By Aurisha Smolarski, MA, LMFT
PACT Level 2 Therapist
The marriage and relationship have ended, and you wish you could just say goodbye to each other and move on. But . . . you have kids.
Relating to each other as divorced parents can be as much, or possibly even more, of a challenge than the marriage had been. Feelings of anger, hurt, sadness, longing, and relief may taint your perspective. But whether you experience an amicable or contentious separation, a continuing relationship as parents is necessary. You two are still responsible to each other for the care of your children.
“Wait, what? I still have to be in a relationship with this person?”
Just because you no longer share a bed or life goals, you are still operating inside a social contract that demands a commitment to the co-parenting partnership moving forward.
Fortunately, there is no reason why people who can’t be married can’t...
Patricia Williams, LCSW
Westchester, NY & Vermont
PACT Level 2
As a couple therapist, it has long been a passion of mine to help couples prepare for the birth of a child, not only prenatally but post birth, as well. There is substantial evidence that marital satisfaction declines when couples have children, and early interventions to counteract that are lacking (Cowan & Hetherington, 1991). In my experience, few couples are prepared for how pregnancy and the addition of a third (or subsequent children) will challenge their relationship and what they can do to make it an optimal experience as a foundation for themselves and their family.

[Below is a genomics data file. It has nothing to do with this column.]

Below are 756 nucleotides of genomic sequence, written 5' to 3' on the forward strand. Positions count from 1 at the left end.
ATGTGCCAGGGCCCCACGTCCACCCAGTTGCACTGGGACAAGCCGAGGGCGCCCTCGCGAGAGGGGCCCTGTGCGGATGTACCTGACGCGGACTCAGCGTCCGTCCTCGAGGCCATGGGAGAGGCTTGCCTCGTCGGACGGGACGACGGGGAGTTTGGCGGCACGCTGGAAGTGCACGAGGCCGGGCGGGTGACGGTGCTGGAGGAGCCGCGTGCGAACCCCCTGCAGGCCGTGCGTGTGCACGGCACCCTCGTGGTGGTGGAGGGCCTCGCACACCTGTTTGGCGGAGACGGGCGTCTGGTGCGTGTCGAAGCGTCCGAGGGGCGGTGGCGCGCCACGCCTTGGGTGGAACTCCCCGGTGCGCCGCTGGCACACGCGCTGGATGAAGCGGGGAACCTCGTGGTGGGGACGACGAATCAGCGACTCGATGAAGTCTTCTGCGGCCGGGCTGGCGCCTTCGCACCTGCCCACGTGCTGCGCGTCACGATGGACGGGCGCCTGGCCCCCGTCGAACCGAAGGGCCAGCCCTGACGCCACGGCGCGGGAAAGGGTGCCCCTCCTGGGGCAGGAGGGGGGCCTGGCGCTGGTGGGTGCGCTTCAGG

I love the term birth bubble. Jen Pifer, who works as a doula and is also well versed in the principles of PACT, used those words to describe what she strives for when assisting in...
Kara Hoppe, MA, LMFT
PACT Level 2
Los Angeles, CA
I recently became a parent to a beautiful baby boy, and I can speak from my own experience when I say that the struggle of mothering and coupling is real. I now have a new appreciation for the complexity and depth of parenting and partnering. By bringing that experience to my work with couples who are parents, I have found that honing in and practicing win-wins are two of the many PACT skills key to supporting a couple as parents.
Negotiating win-wins (i.e., where both partners win) can be a game changer for couples, especially couples with kids. It takes courage to ask for what we need as individuals and parents, and asking for what we need/want is fundamental to achieving a win-win. This process can lead to...